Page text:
Ailey Greig is a senior, currently working on her Bachelor of Arts, with a focus in painting. Her paintings, for the most part, fall in the realm of portraiture/self portraiture. Often the figures are defined by their uncanny surroundings, while subtle distortions in the figures themselves equally contribute to a sense of emotional depth, rooted in the nature of humans and our relationships with one another.
How would you describe what you’re working on this semester?
My thesis is composed of five paintings. The largest one is 40″x60″, the smallest is 24″x36″, and they all depict a certain different type of relationship. There’s a girl and her dog; the relationship between a teacher and his student; blood relations between two brothers and and a cousin that are in a rap group called Modern Day Peers; girls in a house who have kind of become family.
How is that different from what you were working on last semester, would you consider it a divergence or an elaboration on your original idea?
More of an elaboration. Last semester was more on couples and individuals and this semseter went more into relationships in general, not strictly sexual.
Do you have personal relationships with these people, or are some of them strangers?
Modern Day Peers are more acquaintances. They’re roommates of some friends, and they actually contacted me, so I didn’t know them beforehand.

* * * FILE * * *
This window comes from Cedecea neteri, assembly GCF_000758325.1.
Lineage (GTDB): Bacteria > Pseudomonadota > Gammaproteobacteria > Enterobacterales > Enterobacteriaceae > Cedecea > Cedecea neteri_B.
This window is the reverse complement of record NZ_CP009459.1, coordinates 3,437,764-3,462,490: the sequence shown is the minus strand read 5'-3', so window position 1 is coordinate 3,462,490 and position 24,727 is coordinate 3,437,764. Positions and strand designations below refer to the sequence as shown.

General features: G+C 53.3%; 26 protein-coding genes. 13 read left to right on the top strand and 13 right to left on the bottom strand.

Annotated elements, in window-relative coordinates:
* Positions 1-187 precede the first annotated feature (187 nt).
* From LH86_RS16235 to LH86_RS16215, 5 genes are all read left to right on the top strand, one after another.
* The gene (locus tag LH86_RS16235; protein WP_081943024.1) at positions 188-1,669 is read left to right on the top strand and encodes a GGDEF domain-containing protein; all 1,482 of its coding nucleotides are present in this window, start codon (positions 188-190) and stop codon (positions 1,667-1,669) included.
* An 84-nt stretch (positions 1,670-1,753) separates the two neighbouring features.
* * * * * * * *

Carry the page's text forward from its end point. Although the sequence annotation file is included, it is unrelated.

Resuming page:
Do you paint acquaintances differently than you paint friends?
I think I paint acquaintances a little more clearly than I paint friends, cause I don’t care as much about how they percieve my work, and they also won’t be in my studio as often, telling me what they don’t like.
Does that happen a lot?
A lot, yeah.
Well with A Girl and Her Dog, the girlfriend of the girl didn’t like the title of the piece because she thought the title, A Girl and Her Dog made the girlfriend seem younger. She wanted it to be called A Woman and Her Dog, so that’s one example.
At what point does portraiture stop being about the subject and start being about the artist and his/her respective vision?
Oh god. I think it’s probably more the opposite. I’ll take the picture based off of what I think they’re relationship entails, and when I start painting it usually looks nothing like what I originally intended.
What’s your biggest struggle you’ve had to work through.
Probably sticking to a time schedule, which I am actually doing a lot better with the second half.
So you’re recording hours more?
Yeah. Oh, also having my work interpreted differently than the way I wanted it to be interpreted.
You’ve done a lot of both portraiture and self portraiture, what would you say is the biggest difference?
Recently I’ve actually had a really hard time painting my face. I think self portraiture is something that’s so monotonous in some respects, and has no real challenge anymore that I cant really invest in it and do as well with it.
Just because you’ve done it so much?
Yeah, I’m just kinda burnt out on it. And also because originally when I first started doing portraits, I really liked the human face, but I was too nervous to ask people to pose for me, so the easiest thing to do was to just draw myself, but now that i’m doing other peoples faces it’s so much more interesting. I like painting a different nose than my own. Ears are especially fun.